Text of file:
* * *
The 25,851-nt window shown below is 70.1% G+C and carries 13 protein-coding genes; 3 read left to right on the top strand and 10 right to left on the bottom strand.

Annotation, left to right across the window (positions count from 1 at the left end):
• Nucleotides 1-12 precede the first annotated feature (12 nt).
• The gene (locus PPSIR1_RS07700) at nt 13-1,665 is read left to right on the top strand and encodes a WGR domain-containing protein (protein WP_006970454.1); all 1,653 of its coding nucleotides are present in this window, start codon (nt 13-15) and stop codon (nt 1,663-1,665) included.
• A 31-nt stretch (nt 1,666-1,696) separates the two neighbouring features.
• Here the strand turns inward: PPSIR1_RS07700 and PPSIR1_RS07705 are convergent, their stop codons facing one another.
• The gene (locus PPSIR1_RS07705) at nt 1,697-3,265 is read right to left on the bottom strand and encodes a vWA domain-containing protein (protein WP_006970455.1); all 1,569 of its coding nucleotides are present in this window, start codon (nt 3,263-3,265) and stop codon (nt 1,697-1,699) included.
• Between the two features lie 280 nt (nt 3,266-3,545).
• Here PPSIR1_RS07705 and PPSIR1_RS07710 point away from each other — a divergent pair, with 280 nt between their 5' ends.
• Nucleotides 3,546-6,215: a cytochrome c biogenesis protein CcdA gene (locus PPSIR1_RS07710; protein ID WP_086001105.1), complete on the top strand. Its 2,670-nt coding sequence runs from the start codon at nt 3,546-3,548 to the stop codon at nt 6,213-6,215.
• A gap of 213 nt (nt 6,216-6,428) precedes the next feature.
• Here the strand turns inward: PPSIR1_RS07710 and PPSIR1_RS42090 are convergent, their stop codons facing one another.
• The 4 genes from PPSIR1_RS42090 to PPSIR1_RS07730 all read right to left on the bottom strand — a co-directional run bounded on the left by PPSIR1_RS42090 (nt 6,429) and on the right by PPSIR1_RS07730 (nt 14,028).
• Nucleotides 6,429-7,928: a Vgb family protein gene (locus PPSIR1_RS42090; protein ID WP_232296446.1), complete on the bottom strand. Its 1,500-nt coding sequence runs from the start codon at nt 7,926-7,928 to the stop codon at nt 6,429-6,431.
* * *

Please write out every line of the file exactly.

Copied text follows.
The 25,851-nt window shown below is 70.1% G+C and carries 13 protein-coding genes; 3 read left to right on the top strand and 10 right to left on the bottom strand.

Annotation, left to right across the window (positions count from 1 at the left end):
• Nucleotides 1-12 precede the first annotated feature (12 nt).
• The gene (locus PPSIR1_RS07700) at nt 13-1,665 is read left to right on the top strand and encodes a WGR domain-containing protein (protein WP_006970454.1); all 1,653 of its coding nucleotides are present in this window, start codon (nt 13-15) and stop codon (nt 1,663-1,665) included.
• A 31-nt stretch (nt 1,666-1,696) separates the two neighbouring features.
• Here the strand turns inward: PPSIR1_RS07700 and PPSIR1_RS07705 are convergent, their stop codons facing one another.
• The gene (locus PPSIR1_RS07705) at nt 1,697-3,265 is read right to left on the bottom strand and encodes a vWA domain-containing protein (protein WP_006970455.1); all 1,569 of its coding nucleotides are present in this window, start codon (nt 3,263-3,265) and stop codon (nt 1,697-1,699) included.
• Between the two features lie 280 nt (nt 3,266-3,545).
• Here PPSIR1_RS07705 and PPSIR1_RS07710 point away from each other — a divergent pair, with 280 nt between their 5' ends.
• Nucleotides 3,546-6,215: a cytochrome c biogenesis protein CcdA gene (locus PPSIR1_RS07710; protein ID WP_086001105.1), complete on the top strand. Its 2,670-nt coding sequence runs from the start codon at nt 3,546-3,548 to the stop codon at nt 6,213-6,215.
• A gap of 213 nt (nt 6,216-6,428) precedes the next feature.
• Here the strand turns inward: PPSIR1_RS07710 and PPSIR1_RS42090 are convergent, their stop codons facing one another.
• The 4 genes from PPSIR1_RS42090 to PPSIR1_RS07730 all read right to left on the bottom strand — a co-directional run bounded on the left by PPSIR1_RS42090 (nt 6,429) and on the right by PPSIR1_RS07730 (nt 14,028).
• Nucleotides 6,429-7,928: a Vgb family protein gene (locus PPSIR1_RS42090; protein ID WP_232296446.1), complete on the bottom strand. Its 1,500-nt coding sequence runs from the start codon at nt 7,926-7,928 to the stop codon at nt 6,429-6,431.